“Perdomo ultimately fired his weapon only after employing other techniques to deescalate the situation,” such as bringing out a police dog as a deterrent.

In National City, 29-year-old Brian Umana was shot and killed on Oct. 8, 2021. Prosecutors allege he brandished a machete at National City police officers Evan Davis and Michael Sportelli.

The officers responded for reports of a man armed with a sword trying to break into a storage facility.

Though the suspect was gone from the storage facility, the officers later found Umana — who matched the suspect description — with a machete.

The D.A.’s review states Umana “refused to put down the machete and began walking away from the officers” and towards the storage facility.

At some point, an officer whose name was not disclosed used a stun gun on Umana, but it was ineffective.

Umana then stepped towards officers “while raising the machete as though he was going to strike them” and was shot multiple times. He died at the scene.

The D.A.’s review states, “the use of force was a direct reaction to Umana’s raising the matchete in a manner that was consistent with an attempt to strike one or both of the officers…”

The two in-custody deaths both occurred in San Diego, shortly after each person was arrested.

The first occurred on Oct. 9, 2022, when San Diego police responded to a family disturbance call, in which family members were restraining 23-year-old Denny Jalate.

Family members told police Jalate had set a fire in the backyard, threatened to kill his stepfather and thrown bricks at the home and a car.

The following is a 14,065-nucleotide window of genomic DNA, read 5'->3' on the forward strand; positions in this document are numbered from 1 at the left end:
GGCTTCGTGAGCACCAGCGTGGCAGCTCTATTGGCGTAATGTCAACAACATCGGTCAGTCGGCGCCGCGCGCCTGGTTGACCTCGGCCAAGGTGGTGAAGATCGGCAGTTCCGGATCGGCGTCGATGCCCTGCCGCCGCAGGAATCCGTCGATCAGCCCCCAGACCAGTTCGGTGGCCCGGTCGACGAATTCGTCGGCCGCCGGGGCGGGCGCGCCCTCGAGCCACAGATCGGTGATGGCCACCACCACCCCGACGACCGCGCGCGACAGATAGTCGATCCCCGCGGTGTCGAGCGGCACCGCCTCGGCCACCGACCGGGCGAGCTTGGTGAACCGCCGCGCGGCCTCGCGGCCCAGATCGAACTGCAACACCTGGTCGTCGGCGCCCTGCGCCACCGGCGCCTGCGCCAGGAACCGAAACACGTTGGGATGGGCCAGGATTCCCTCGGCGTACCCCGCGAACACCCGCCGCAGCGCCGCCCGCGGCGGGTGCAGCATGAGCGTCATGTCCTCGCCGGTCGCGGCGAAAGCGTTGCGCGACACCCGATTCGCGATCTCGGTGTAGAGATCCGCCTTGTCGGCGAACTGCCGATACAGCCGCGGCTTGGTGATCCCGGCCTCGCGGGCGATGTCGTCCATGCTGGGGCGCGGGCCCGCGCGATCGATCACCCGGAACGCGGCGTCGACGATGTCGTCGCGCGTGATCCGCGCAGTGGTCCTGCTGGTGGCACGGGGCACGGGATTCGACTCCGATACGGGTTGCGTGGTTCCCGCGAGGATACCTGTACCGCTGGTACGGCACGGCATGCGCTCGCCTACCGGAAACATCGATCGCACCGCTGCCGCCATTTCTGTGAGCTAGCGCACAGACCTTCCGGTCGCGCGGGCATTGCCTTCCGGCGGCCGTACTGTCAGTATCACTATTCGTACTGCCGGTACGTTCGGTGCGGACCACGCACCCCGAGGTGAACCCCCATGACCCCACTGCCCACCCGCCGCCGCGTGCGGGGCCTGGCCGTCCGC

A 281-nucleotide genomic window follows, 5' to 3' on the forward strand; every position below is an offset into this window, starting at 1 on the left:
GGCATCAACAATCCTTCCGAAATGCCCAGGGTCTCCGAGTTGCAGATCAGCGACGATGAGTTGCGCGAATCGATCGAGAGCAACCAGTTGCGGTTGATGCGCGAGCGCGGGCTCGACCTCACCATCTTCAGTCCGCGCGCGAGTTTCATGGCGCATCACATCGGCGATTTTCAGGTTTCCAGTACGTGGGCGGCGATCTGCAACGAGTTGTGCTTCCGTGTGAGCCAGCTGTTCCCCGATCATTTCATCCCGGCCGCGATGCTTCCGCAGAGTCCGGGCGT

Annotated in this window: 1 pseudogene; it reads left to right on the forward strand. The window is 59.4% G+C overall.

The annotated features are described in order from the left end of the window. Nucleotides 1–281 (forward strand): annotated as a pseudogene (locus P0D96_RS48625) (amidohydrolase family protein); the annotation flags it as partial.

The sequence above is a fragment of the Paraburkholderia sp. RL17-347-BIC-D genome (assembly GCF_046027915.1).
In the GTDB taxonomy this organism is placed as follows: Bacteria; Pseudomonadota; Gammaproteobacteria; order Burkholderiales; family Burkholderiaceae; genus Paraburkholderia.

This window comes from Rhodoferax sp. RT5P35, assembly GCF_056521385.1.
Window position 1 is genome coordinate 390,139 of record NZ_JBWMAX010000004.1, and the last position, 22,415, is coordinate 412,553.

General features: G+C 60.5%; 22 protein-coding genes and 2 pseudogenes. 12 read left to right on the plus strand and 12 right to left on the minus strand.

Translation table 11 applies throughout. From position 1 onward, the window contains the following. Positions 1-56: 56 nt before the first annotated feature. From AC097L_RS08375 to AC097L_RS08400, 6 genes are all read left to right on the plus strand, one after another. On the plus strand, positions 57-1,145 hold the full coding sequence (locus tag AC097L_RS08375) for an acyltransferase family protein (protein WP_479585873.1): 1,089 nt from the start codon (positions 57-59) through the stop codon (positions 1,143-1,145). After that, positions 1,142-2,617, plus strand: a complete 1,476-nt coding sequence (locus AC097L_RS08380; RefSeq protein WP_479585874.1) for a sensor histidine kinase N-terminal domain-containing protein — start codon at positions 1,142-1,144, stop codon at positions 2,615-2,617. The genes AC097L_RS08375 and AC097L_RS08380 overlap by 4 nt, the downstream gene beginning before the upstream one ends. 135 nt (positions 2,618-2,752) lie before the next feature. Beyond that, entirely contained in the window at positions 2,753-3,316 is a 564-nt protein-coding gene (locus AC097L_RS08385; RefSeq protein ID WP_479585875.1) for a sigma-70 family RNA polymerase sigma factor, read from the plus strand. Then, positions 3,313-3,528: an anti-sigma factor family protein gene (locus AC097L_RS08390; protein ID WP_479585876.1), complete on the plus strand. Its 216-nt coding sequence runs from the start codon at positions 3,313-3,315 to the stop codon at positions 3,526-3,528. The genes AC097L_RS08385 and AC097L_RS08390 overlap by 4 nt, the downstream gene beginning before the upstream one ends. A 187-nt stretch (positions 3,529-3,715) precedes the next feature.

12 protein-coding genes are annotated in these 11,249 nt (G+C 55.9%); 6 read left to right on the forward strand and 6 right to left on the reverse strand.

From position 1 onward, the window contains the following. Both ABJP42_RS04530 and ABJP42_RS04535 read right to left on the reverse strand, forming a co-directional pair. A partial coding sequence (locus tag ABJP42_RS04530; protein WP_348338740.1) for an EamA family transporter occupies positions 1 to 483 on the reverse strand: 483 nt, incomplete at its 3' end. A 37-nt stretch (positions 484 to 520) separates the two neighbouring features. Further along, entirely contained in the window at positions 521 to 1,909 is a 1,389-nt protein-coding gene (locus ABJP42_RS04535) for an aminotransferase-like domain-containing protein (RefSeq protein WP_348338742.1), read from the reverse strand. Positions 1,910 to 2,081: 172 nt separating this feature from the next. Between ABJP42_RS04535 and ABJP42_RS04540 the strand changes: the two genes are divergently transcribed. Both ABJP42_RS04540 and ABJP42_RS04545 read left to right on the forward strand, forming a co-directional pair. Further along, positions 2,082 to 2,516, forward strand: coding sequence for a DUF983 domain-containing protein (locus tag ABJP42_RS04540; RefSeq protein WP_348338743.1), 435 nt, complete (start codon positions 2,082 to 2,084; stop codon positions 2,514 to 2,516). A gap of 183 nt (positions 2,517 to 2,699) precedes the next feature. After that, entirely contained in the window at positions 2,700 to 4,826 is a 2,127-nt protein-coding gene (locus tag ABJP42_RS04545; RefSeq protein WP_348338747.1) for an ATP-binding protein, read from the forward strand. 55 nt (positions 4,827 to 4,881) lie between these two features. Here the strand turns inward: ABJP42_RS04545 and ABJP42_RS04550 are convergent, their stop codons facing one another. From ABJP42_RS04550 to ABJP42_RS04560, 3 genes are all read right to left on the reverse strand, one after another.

According to the D.A.’s review, officers arrived to find Jalate face down on the ground. He was unresponsive and officers were unable to find a pulse. He was taken to a hospital, where he was pronounced dead.

Following an autopsy, Jalate’s cause of death was found to be strangulation, apparently due to be restrained by his family. The D.A.’s review states a separate investigation explored potential criminal charges against “certain civilians” but there was insufficient evidence to charge anyone.

Further, the four SDPD officers who responded to the scene “acted reasonably,” the D.A.’s Office said, and “did not cause or contribute to Jalate’s strangulation.”

The second in-custody death happened on Dec. 8, 2022, when SDPD officers found 35-year-old Daniel Joseph Armenta lying in the road outside the U-Haul property near 43rd Street and El Cajon Boulevard.

The D.A.’s review states Armenta was found “crawling on his hands and knees on the sidewalk” and appeared to be under the influence of drugs.

One officer detained and handcuffed him, and soon after he became unresponsive. Armenta was given Narcan and did not respond. Other officers arrived and began giving him chest compressions until paramedics arrived, but he never regained consciousness and died at the scene.

An autopsy found that his cause of death “was the toxic effects of methamphetamine,” the D.A.’s review states.

The D.A.’s Office said the four officers who responded to the scene used “minimal and appropriate force” in their contact with Armenta and “constantly monitored” him throughout.

City News Service contributed to this article.